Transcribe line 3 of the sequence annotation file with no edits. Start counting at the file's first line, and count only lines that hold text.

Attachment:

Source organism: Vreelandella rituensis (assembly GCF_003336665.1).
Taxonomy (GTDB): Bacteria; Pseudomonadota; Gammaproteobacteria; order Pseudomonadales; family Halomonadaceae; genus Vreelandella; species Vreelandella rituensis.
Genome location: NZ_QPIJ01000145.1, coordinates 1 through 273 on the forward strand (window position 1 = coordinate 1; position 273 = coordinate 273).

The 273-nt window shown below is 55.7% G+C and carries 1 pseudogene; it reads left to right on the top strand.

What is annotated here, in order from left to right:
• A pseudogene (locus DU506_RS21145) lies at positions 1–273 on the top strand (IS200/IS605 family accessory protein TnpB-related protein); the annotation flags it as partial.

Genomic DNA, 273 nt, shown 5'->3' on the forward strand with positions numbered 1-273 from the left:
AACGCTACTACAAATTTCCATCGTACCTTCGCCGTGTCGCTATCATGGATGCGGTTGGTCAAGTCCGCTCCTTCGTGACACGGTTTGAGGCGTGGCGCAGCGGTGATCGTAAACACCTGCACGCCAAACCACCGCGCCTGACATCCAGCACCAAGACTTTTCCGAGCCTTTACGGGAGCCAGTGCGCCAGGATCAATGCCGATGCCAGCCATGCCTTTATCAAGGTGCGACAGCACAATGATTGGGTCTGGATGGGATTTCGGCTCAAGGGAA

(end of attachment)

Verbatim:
Genome location: NZ_QPIJ01000145.1, coordinates 1 through 273 on the forward strand (window position 1 = coordinate 1; position 273 = coordinate 273).